As of 11:48 am, we have some shower activity moving across the north and northwestern parts of Central Alabama with a few scattered light showers moving into the western parts of the area. The rest of Central Alabama has partly to mostly cloudy skies. Temperatures were in the upper 50s to the lower 70s across the area. Birmingham was at 63 degrees. The warm spot was Troy at 73 degrees. The cool spot was Haleyville at 57 degrees.
We’ll continue to have showers pushing across the northern parts of the area through the rest of the afternoon hours, but rain chances will increase across all of Central Alabama as we get into the evening and late-night hours. A few storms could be strong to severe with damaging winds and large hail as the main threats. Afternoon highs will be in the 70s with lows dropping into the mid-50s to the lower 60s.
A LEVEL 3 ENHANCED RISK is up for locations along and south of a line from Ward (Sumter Co.) to Fultondale (Jefferson Co.) to Jacksonville (Calhoun Co.). Tornadoes (a strong tornado possible), damaging winds up to and possibly exceeding 70 MPH, and hail up to golf ball size will be the threats in the enhanced risk defined area.
A LEVEL 2 SLIGHT RISK is up for locations along and south of a line from Millport (Lamar Co.) to Vinemont (Cullman Co.). Damaging winds up to and possibly exceeding 60 MPH, hail up to quarter size, and perhaps a tornado or two will be the threats in the slight risk defined area.
A LEVEL 1 MARGINAL RISK is up for locations in the extreme northwestern parts of Central Alabama north of the slight risk defined area. A very low chance of damaging winds up to 60 MPH and hail up to quarter size will be possible in the marginal risk defined area.
The main window for strong to severe storms will be from as early as 4:00 am Thursday morning to as late as 6:00 pm Thursday evening. For the western locations (including Hamilton, Double Springs, Jasper, Vernon, Fayette, Tuscaloosa, Eutaw, & Livingston), the timing will be from 4:00 am to 2:00 pm.
For the central and northeast locations (including Cullman, Oneonta, Gadsden, Ashville, Birmingham, Columbiana, Talladega, Centerville, Clanton, Wetumpka, Prattville, & Fort Deposit), the timing will be from 6:00 am to 4:00 pm.
For the east and southeastern locations (Heflin, Ashland, Wedowee, Rockford, Dadeville, Lafayette, Opelika, Tuskegee, Phenix City, Montgomery, Union Springs, Troy, & Eufaula), the timing will be from 8:00 am to 6:00 pm.
We’ll start off the early morning hours with a line of elevated thunderstorms that will begin to push into the northwestern corner of the state around 4:00 am and move into the northwestern parts of Central Alabama soon after. This line of storms will push through the area rather quickly and will be exiting the southeastern parts of the area around midday or just after. The main threats with this first round will be damaging winds and large hail. A tornado threat would be very very low as these will not be surface-based storms.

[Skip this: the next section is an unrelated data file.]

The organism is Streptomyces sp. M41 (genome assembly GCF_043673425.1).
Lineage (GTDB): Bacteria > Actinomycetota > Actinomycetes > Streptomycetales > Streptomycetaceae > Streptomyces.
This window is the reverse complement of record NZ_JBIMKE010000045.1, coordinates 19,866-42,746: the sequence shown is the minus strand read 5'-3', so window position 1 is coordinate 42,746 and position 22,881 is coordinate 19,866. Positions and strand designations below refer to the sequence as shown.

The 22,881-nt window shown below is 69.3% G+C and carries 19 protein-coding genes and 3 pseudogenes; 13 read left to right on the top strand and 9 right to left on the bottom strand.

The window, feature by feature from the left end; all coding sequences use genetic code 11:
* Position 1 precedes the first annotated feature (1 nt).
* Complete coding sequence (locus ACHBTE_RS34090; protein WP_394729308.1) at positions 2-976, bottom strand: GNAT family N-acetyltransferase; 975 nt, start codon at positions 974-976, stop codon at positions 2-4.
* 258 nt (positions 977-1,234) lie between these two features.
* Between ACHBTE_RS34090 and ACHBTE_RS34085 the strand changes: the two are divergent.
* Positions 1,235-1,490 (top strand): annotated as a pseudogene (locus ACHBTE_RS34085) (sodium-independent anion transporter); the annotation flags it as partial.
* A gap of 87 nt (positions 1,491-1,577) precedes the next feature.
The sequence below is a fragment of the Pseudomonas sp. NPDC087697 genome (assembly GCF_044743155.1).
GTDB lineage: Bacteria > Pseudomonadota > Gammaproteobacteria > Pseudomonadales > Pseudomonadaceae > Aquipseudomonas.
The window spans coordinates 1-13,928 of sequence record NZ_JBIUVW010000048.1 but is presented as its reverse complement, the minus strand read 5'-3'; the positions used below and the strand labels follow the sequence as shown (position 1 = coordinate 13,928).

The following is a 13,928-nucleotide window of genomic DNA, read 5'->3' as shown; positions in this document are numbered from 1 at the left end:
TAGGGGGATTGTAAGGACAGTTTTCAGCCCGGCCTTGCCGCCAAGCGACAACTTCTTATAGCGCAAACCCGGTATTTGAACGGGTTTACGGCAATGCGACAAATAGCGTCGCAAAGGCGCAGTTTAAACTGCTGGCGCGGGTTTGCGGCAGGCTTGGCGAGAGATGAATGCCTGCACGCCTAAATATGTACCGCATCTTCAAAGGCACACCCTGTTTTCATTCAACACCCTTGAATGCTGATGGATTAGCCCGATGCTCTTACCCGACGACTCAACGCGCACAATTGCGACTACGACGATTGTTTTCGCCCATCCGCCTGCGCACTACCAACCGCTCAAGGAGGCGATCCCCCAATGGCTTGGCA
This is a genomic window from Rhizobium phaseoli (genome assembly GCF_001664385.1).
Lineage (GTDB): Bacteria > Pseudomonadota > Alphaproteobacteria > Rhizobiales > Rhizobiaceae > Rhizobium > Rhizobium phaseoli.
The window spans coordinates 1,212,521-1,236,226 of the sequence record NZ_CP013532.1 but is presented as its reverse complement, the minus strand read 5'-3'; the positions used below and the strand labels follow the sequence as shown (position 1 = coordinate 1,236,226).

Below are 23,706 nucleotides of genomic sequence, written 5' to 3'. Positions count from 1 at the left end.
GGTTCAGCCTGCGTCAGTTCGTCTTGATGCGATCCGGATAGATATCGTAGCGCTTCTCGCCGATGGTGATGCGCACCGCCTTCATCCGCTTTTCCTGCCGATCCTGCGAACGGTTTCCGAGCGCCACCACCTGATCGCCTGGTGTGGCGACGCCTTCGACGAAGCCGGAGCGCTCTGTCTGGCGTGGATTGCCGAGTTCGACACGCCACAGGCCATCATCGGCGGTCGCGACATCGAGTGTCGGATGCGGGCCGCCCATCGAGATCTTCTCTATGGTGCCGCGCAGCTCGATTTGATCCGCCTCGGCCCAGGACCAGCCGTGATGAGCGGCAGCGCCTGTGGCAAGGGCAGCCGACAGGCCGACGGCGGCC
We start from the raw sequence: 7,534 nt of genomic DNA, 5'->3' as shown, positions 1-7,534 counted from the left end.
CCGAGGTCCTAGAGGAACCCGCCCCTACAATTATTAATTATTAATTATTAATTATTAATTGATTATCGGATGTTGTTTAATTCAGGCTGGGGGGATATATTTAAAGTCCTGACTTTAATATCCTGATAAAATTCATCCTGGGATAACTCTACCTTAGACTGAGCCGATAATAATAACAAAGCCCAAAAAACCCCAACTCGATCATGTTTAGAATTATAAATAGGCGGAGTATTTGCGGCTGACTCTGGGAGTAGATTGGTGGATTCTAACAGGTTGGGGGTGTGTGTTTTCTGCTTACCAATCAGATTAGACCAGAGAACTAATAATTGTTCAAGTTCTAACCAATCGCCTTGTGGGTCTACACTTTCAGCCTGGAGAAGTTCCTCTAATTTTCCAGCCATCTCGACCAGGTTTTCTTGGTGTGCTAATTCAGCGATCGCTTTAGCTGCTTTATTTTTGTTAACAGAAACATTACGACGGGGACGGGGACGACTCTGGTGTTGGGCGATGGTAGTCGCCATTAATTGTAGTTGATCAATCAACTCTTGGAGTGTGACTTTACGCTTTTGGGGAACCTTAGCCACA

By the mid to late afternoon hours, this model run shows some scattered surfaced-based activity starting to fire up. This will be dependent on just how much the atmosphere can recover from the first round of storms. This run shows a great deal of instability moving up across all of the enhanced and into the slight risk defined areas. There will be plenty of helicity available and lapse rates will be rather steep. If this solution is true, tornadoes, damaging winds, and large hail will be possible with any storms that form… some of which may take on a supercellular form. That is why there is wording that a strong tornado is not out of the question.
This is the Significant Tornado Parameter valid at 4:00 pm Thursday afternoon and we can see values maxing out above 9.0 over the south and southeastern parts of the area. Remember, significant tornadoes will be possible with values over 1.0. The higher the value, the higher the chances.
This is the latest sounding for the Prattville area valid at 4:00 pm Thursday from the latest run of the high-resolution NAM. It is showing instability values well over 3700 J/kg, shear over 60 knots, helicity over 400 m2/s2, lapse rates at 7.7º C/km, and an STP of 8.8. This clearly shows that all modes of severe weather will be possible.
One note is that this model run also shows thunderstorms continuing until 10:00 pm and possibly later. If this continues, we may need to extend the severe window later into the evening. Keep up to date as this forecast is still coming together and more details are getting ironed out.